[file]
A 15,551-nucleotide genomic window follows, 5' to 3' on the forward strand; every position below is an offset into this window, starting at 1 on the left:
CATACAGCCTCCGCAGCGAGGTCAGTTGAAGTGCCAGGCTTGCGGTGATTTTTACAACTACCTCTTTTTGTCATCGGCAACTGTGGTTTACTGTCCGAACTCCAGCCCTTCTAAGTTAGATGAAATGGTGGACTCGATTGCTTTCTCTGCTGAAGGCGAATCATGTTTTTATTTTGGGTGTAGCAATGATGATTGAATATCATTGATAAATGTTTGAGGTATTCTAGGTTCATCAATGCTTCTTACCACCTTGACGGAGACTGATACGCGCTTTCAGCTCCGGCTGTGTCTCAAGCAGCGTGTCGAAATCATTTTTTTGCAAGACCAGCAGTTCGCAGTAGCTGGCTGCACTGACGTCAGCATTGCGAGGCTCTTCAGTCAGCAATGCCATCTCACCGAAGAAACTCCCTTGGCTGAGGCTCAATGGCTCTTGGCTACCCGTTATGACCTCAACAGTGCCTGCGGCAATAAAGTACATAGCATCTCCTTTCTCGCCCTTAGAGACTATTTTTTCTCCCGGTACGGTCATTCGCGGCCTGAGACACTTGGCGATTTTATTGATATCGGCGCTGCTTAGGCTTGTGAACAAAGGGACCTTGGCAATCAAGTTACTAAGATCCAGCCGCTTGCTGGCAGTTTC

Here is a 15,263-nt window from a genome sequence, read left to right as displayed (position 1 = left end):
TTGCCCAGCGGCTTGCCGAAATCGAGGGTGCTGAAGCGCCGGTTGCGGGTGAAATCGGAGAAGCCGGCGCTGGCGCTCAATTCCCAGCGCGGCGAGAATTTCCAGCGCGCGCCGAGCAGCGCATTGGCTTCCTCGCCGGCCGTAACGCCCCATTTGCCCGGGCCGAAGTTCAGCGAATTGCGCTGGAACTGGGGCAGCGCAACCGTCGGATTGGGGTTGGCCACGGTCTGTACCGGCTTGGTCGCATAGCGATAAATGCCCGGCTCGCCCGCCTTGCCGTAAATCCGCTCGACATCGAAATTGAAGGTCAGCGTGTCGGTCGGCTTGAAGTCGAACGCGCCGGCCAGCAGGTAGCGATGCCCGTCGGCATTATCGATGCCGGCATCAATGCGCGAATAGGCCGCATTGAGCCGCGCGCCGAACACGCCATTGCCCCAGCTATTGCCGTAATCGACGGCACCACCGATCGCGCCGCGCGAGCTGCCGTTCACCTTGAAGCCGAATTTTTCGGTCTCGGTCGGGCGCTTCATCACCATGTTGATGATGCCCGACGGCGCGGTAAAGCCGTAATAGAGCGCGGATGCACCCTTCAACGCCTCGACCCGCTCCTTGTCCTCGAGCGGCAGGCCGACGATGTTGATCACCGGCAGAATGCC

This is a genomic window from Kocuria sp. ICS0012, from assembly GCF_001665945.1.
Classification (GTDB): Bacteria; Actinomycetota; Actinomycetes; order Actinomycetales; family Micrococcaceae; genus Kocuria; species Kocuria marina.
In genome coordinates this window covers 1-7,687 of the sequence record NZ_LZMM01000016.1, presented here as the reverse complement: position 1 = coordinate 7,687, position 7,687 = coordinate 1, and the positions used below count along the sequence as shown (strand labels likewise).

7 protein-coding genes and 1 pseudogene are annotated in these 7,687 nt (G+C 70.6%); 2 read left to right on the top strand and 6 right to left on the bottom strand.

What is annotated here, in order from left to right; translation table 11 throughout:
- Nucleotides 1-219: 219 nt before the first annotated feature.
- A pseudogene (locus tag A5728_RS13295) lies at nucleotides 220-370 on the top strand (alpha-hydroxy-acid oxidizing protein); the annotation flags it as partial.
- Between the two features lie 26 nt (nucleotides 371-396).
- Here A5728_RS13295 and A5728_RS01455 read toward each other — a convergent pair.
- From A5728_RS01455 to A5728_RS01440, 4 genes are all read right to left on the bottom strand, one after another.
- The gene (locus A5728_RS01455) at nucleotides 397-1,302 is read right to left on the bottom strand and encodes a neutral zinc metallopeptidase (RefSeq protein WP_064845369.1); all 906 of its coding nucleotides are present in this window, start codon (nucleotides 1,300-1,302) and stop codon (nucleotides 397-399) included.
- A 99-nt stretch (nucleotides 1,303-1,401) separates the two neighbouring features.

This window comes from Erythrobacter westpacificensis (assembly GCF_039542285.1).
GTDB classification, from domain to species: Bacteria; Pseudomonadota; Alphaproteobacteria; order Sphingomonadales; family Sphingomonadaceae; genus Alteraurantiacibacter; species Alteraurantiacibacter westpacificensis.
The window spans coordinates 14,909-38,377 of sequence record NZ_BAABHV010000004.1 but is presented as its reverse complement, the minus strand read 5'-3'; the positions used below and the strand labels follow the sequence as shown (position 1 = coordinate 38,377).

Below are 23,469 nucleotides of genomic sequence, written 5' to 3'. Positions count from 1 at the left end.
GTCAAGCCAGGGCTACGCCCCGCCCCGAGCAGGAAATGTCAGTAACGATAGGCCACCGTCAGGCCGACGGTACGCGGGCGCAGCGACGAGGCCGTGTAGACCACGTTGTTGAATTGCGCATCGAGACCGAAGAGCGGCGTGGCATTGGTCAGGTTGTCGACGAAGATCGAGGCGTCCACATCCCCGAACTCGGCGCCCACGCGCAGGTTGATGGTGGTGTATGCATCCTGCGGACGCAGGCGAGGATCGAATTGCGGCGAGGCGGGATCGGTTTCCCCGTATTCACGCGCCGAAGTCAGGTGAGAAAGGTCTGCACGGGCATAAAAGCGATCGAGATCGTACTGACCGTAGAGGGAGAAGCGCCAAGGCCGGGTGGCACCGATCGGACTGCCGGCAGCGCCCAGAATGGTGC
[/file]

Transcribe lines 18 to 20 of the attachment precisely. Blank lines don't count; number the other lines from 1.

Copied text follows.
GTDB classification, from domain to species: Bacteria; Pseudomonadota; Alphaproteobacteria; order Sphingomonadales; family Sphingomonadaceae; genus Alteraurantiacibacter; species Alteraurantiacibacter westpacificensis.
The window spans coordinates 14,909-38,377 of sequence record NZ_BAABHV010000004.1 but is presented as its reverse complement, the minus strand read 5'-3'; the positions used below and the strand labels follow the sequence as shown (position 1 = coordinate 38,377).

Below are 23,469 nucleotides of genomic sequence, written 5' to 3'. Positions count from 1 at the left end.